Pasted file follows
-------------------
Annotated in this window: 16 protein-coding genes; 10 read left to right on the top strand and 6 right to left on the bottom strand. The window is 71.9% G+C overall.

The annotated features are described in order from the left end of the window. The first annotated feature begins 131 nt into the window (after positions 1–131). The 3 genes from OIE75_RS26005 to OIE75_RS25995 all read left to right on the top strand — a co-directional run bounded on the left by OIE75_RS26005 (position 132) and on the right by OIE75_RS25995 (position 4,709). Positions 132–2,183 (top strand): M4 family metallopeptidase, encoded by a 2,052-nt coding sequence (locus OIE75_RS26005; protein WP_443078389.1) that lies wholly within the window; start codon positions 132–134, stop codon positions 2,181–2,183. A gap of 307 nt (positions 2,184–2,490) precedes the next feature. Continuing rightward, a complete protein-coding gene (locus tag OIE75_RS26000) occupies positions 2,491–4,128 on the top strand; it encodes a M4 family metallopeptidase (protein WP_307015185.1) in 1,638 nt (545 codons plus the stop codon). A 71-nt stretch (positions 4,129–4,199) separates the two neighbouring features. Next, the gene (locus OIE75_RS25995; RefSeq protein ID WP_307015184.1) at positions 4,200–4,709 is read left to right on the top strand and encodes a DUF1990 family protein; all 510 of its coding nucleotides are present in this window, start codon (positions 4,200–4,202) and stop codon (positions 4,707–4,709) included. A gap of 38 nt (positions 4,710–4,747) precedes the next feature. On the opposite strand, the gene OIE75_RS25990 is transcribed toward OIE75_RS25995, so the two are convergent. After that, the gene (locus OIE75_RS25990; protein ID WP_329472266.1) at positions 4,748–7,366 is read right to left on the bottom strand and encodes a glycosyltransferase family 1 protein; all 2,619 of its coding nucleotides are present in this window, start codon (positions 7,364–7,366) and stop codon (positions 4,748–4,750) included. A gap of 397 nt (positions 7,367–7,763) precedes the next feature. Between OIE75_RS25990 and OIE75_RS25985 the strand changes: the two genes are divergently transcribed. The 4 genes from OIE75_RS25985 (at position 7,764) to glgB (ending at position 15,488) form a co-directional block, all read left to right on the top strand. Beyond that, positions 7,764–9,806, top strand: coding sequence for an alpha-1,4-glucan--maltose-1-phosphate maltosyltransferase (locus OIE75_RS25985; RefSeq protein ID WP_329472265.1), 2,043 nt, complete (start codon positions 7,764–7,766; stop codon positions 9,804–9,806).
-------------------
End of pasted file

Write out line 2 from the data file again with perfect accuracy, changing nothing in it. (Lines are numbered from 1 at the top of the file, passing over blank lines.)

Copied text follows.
The annotated features are described in order from the left end of the window. The first annotated feature begins 131 nt into the window (after positions 1–131). The 3 genes from OIE75_RS26005 to OIE75_RS25995 all read left to right on the top strand — a co-directional run bounded on the left by OIE75_RS26005 (position 132) and on the right by OIE75_RS25995 (position 4,709). Positions 132–2,183 (top strand): M4 family metallopeptidase, encoded by a 2,052-nt coding sequence (locus OIE75_RS26005; protein WP_443078389.1) that lies wholly within the window; start codon positions 132–134, stop codon positions 2,181–2,183. A gap of 307 nt (positions 2,184–2,490) precedes the next feature. Continuing rightward, a complete protein-coding gene (locus tag OIE75_RS26000) occupies positions 2,491–4,128 on the top strand; it encodes a M4 family metallopeptidase (protein WP_307015185.1) in 1,638 nt (545 codons plus the stop codon). A 71-nt stretch (positions 4,129–4,199) separates the two neighbouring features. Next, the gene (locus OIE75_RS25995; RefSeq protein ID WP_307015184.1) at positions 4,200–4,709 is read left to right on the top strand and encodes a DUF1990 family protein; all 510 of its coding nucleotides are present in this window, start codon (positions 4,200–4,202) and stop codon (positions 4,707–4,709) included. A gap of 38 nt (positions 4,710–4,747) precedes the next feature. On the opposite strand, the gene OIE75_RS25990 is transcribed toward OIE75_RS25995, so the two are convergent. After that, the gene (locus OIE75_RS25990; protein ID WP_329472266.1) at positions 4,748–7,366 is read right to left on the bottom strand and encodes a glycosyltransferase family 1 protein; all 2,619 of its coding nucleotides are present in this window, start codon (positions 7,364–7,366) and stop codon (positions 4,748–4,750) included. A gap of 397 nt (positions 7,367–7,763) precedes the next feature. Between OIE75_RS25990 and OIE75_RS25985 the strand changes: the two genes are divergently transcribed. The 4 genes from OIE75_RS25985 (at position 7,764) to glgB (ending at position 15,488) form a co-directional block, all read left to right on the top strand. Beyond that, positions 7,764–9,806, top strand: coding sequence for an alpha-1,4-glucan--maltose-1-phosphate maltosyltransferase (locus OIE75_RS25985; RefSeq protein ID WP_329472265.1), 2,043 nt, complete (start codon positions 7,764–7,766; stop codon positions 9,804–9,806).